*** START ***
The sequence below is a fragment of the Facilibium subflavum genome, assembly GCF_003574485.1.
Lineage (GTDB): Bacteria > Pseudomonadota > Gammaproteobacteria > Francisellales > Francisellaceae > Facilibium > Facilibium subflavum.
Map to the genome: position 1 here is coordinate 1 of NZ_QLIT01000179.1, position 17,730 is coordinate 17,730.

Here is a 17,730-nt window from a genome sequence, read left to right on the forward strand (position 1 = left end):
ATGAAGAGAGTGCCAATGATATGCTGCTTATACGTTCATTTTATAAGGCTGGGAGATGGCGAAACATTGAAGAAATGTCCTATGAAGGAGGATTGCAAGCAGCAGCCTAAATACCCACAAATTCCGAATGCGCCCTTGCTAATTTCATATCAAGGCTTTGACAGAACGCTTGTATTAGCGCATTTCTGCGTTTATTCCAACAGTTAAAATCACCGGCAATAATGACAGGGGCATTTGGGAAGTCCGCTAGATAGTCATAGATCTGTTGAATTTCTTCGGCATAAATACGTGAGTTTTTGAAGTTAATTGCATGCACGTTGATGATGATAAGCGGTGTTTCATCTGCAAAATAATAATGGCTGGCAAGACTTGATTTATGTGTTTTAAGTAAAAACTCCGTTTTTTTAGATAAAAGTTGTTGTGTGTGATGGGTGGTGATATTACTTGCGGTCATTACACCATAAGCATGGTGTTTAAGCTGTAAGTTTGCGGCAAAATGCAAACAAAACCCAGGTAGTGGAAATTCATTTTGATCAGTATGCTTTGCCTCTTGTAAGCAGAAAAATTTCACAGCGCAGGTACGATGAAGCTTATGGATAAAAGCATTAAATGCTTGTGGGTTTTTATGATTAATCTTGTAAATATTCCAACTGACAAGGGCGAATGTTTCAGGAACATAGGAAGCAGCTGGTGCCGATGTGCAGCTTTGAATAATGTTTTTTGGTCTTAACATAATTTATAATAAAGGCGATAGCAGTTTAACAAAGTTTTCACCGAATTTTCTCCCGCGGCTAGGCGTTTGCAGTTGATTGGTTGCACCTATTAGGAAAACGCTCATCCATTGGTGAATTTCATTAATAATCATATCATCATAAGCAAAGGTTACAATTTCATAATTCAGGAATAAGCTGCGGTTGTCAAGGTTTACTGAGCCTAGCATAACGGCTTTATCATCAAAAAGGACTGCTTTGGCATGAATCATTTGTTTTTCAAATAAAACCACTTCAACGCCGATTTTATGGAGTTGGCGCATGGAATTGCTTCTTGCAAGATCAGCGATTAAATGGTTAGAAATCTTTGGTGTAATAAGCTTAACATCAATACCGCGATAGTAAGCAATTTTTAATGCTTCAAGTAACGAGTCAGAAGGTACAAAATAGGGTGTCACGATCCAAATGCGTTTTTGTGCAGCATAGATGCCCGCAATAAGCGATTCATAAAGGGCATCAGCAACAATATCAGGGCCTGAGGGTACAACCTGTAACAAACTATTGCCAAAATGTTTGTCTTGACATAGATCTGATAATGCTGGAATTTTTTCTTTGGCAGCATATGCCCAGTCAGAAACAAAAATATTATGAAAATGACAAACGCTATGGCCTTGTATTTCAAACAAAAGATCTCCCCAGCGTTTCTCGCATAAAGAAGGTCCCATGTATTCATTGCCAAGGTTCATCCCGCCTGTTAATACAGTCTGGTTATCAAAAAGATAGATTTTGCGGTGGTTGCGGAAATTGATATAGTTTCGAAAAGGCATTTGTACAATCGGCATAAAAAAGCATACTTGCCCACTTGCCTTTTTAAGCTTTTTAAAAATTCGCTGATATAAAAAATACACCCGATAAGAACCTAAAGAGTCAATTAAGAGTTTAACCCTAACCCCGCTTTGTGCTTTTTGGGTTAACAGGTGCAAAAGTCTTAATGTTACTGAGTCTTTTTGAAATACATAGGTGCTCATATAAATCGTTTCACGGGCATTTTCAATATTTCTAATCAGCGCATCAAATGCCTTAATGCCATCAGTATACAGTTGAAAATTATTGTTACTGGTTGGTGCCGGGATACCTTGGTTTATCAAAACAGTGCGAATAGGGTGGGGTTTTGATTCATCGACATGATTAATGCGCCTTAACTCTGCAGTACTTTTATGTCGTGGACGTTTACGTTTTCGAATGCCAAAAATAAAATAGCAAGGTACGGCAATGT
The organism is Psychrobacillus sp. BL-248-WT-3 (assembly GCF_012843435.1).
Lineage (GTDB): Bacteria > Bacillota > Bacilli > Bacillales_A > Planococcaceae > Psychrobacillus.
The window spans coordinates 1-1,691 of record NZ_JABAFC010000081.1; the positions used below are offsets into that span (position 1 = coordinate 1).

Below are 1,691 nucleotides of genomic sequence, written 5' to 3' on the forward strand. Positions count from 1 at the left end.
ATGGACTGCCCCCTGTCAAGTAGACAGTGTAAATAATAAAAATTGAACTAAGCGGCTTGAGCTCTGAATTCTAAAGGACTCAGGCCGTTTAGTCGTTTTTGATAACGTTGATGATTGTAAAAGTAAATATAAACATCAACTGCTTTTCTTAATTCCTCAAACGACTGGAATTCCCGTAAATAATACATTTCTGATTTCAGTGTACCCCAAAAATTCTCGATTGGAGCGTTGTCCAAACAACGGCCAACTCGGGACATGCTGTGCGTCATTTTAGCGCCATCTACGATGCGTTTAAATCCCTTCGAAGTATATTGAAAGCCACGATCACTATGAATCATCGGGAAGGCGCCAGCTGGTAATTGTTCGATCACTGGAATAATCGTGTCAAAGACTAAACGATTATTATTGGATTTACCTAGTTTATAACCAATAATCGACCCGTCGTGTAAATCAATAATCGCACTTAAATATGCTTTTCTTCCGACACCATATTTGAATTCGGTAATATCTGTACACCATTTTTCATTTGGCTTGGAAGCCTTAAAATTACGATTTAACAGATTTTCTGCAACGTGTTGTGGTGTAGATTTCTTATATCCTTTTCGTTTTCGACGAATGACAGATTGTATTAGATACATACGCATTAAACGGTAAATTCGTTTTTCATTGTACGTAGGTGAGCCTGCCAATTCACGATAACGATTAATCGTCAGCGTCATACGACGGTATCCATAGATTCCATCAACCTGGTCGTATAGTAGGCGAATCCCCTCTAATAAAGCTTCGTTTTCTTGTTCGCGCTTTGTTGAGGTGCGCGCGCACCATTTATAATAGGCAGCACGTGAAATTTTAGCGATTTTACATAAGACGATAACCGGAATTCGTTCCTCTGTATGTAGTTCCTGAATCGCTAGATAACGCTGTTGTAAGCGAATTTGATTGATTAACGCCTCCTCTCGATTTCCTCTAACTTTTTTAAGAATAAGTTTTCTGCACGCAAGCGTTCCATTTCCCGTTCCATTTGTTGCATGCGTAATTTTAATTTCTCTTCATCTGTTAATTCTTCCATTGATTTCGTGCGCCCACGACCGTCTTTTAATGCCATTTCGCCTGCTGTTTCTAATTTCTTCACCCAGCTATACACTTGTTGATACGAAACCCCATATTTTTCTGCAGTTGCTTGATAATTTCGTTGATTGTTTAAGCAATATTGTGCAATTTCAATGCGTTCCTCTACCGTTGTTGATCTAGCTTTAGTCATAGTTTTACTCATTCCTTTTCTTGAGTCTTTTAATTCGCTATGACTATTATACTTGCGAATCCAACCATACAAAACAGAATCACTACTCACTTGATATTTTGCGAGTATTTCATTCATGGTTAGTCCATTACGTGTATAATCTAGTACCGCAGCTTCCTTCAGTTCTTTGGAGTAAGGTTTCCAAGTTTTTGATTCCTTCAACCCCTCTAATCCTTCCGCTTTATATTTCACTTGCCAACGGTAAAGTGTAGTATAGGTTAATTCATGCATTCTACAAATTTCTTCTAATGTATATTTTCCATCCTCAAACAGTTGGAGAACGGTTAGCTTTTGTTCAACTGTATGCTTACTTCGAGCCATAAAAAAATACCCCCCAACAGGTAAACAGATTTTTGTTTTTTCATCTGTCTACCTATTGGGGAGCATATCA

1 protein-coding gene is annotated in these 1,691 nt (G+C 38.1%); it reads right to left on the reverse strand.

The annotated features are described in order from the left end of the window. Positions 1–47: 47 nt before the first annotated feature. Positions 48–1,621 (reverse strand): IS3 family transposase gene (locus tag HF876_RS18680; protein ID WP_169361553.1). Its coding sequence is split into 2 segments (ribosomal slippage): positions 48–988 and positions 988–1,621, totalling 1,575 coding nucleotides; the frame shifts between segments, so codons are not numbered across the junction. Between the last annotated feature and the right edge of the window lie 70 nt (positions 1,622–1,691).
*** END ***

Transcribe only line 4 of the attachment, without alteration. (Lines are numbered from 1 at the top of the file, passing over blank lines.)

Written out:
Here is a 17,730-nt window from a genome sequence, read left to right on the forward strand (position 1 = left end):